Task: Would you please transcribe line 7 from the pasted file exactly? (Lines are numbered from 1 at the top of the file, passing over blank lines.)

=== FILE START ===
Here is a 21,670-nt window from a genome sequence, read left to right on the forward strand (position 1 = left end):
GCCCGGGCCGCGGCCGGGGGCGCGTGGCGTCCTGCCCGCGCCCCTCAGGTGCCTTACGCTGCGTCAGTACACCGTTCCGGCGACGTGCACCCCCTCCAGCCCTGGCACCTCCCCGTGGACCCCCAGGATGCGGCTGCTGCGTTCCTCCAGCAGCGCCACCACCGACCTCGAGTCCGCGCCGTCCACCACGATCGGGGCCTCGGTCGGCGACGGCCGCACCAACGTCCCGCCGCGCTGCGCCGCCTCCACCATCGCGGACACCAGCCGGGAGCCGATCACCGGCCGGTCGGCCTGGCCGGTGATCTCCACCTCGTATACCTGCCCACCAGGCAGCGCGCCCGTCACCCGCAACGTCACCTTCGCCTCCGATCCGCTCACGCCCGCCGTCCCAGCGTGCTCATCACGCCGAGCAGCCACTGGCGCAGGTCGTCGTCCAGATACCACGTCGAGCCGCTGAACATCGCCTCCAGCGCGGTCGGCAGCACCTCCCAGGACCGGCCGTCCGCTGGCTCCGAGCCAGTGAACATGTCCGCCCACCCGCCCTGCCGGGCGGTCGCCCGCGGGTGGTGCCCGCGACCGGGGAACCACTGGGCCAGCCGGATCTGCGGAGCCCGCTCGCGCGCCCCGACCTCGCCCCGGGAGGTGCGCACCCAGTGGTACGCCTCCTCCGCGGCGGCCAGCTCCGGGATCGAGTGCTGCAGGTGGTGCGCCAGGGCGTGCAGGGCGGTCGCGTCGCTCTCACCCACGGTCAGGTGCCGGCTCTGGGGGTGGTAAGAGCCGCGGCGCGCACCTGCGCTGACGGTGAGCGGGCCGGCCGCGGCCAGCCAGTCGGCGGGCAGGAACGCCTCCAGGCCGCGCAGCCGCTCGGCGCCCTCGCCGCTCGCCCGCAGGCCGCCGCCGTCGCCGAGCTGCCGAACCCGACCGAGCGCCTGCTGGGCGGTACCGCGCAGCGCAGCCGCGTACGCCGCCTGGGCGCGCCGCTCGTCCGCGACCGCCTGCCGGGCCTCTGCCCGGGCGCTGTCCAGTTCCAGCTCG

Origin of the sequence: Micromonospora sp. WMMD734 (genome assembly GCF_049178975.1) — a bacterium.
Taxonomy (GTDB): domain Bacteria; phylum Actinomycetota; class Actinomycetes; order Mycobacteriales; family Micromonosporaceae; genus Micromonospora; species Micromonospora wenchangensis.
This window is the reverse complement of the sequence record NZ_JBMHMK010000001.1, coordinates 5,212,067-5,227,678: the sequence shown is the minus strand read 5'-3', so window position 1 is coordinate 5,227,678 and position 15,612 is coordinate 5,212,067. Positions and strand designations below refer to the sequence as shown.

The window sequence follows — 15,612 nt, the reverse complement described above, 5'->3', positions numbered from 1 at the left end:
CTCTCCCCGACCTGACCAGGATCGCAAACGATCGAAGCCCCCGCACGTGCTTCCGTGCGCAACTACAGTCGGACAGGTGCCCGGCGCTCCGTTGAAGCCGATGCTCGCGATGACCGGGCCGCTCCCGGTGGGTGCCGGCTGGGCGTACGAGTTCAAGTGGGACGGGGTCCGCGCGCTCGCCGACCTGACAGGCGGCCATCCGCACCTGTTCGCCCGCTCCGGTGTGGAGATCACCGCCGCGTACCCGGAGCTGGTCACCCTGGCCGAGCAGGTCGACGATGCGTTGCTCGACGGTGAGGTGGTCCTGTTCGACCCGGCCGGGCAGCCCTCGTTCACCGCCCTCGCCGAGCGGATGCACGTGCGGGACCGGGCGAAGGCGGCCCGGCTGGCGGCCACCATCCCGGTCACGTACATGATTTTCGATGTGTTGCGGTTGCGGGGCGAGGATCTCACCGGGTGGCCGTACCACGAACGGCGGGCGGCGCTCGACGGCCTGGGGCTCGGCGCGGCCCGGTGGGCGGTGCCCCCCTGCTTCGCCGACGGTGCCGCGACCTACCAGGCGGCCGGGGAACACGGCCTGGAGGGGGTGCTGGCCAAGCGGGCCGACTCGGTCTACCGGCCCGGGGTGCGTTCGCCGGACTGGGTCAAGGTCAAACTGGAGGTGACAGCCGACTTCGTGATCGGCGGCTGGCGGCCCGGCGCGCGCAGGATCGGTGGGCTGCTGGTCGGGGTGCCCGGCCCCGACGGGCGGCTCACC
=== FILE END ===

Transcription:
CTCTCCCCGACCTGACCAGGATCGCAAACGATCGAAGCCCCCGCACGTGCTTCCGTGCGCAACTACAGTCGGACAGGTGCCCGGCGCTCCGTTGAAGCCGATGCTCGCGATGACCGGGCCGCTCCCGGTGGGTGCCGGCTGGGCGTACGAGTTCAAGTGGGACGGGGTCCGCGCGCTCGCCGACCTGACAGGCGGCCATCCGCACCTGTTCGCCCGCTCCGGTGTGGAGATCACCGCCGCGTACCCGGAGCTGGTCACCCTGGCCGAGCAGGTCGACGATGCGTTGCTCGACGGTGAGGTGGTCCTGTTCGACCCGGCCGGGCAGCCCTCGTTCACCGCCCTCGCCGAGCGGATGCACGTGCGGGACCGGGCGAAGGCGGCCCGGCTGGCGGCCACCATCCCGGTCACGTACATGATTTTCGATGTGTTGCGGTTGCGGGGCGAGGATCTCACCGGGTGGCCGTACCACGAACGGCGGGCGGCGCTCGACGGCCTGGGGCTCGGCGCGGCCCGGTGGGCGGTGCCCCCCTGCTTCGCCGACGGTGCCGCGACCTACCAGGCGGCCGGGGAACACGGCCTGGAGGGGGTGCTGGCCAAGCGGGCCGACTCGGTCTACCGGCCCGGGGTGCGTTCGCCGGACTGGGTCAAGGTCAAACTGGAGGTGACAGCCGACTTCGTGATCGGCGGCTGGCGGCCCGGCGCGCGCAGGATCGGTGGGCTGCTGGTCGGGGTGCCCGGCCCCGACGGGCGGCTCACC